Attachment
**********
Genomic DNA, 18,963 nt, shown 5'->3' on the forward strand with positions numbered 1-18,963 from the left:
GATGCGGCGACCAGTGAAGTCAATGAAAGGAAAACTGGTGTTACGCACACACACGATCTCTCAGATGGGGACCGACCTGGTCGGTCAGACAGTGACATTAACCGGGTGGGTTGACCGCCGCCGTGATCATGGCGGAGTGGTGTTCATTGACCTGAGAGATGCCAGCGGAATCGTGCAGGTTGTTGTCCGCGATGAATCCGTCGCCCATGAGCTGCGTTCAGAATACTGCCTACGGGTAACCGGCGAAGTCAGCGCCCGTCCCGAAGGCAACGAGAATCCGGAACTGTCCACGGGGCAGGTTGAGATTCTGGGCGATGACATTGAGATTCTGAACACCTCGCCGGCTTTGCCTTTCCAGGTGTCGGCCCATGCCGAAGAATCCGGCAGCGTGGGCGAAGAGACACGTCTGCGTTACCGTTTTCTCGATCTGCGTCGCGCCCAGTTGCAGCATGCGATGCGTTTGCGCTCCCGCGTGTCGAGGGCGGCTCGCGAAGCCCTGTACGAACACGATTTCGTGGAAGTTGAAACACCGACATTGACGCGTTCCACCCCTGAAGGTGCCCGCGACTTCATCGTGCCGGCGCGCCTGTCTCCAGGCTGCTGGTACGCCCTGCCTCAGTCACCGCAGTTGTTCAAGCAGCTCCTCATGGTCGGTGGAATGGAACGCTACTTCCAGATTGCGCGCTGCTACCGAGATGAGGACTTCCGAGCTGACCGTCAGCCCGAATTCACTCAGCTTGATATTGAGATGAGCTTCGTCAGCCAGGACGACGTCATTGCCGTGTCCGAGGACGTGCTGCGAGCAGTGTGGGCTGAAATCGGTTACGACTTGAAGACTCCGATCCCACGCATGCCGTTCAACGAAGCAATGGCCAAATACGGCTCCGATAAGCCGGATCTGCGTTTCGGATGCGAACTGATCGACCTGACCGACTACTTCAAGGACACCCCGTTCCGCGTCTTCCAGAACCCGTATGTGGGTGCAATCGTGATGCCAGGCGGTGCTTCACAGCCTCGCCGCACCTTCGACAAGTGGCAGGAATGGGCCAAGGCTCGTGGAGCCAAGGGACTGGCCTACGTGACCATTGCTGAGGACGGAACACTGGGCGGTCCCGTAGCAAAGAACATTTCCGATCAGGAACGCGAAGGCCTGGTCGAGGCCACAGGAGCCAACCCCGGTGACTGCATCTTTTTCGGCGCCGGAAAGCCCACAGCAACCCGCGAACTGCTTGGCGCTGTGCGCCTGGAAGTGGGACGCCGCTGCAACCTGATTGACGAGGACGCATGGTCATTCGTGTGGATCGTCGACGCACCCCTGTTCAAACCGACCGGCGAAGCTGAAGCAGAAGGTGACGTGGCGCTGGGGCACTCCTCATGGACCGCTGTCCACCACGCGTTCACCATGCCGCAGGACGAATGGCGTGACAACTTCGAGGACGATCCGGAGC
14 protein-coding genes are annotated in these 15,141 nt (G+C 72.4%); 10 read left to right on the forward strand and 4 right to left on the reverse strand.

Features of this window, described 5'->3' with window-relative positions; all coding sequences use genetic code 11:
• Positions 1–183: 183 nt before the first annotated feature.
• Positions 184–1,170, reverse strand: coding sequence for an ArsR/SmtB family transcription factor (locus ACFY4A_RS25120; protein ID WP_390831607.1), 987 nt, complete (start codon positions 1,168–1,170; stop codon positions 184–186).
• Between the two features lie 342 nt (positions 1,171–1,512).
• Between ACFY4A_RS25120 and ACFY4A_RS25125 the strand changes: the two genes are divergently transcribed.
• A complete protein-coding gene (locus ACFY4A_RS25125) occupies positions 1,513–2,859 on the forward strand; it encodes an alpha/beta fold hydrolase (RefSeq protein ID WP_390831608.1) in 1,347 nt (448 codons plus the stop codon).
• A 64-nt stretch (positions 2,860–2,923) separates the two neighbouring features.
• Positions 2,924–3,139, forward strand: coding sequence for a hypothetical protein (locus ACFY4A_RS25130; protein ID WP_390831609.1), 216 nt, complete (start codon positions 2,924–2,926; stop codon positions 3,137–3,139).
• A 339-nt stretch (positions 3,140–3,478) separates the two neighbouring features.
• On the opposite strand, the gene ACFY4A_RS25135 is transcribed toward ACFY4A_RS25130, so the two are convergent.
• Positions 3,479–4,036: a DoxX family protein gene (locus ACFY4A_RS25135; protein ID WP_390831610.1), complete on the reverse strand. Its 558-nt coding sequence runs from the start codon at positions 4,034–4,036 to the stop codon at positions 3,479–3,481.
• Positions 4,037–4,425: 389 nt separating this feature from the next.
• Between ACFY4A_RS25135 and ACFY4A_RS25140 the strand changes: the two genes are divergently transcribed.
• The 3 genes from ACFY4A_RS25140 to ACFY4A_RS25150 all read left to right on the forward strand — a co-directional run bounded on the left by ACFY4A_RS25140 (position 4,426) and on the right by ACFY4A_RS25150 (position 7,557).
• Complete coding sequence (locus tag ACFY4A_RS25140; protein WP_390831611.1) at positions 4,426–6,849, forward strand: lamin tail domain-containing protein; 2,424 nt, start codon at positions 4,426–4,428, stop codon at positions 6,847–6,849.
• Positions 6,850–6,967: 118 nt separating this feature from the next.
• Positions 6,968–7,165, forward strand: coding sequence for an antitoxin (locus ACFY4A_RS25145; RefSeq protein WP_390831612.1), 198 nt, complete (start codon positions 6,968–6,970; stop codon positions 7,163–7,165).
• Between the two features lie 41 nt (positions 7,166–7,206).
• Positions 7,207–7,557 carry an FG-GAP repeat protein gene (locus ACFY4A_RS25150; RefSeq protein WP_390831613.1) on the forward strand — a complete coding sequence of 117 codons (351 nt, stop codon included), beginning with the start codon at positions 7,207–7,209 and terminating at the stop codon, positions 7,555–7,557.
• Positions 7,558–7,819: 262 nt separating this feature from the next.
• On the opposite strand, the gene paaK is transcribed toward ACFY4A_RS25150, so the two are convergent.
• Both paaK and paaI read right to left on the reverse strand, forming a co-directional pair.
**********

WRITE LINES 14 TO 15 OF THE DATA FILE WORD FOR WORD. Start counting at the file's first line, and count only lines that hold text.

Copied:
• Positions 3,479–4,036: a DoxX family protein gene (locus ACFY4A_RS25135; protein ID WP_390831610.1), complete on the reverse strand. Its 558-nt coding sequence runs from the start codon at positions 4,034–4,036 to the stop codon at positions 3,479–3,481.
• Positions 4,037–4,425: 389 nt separating this feature from the next.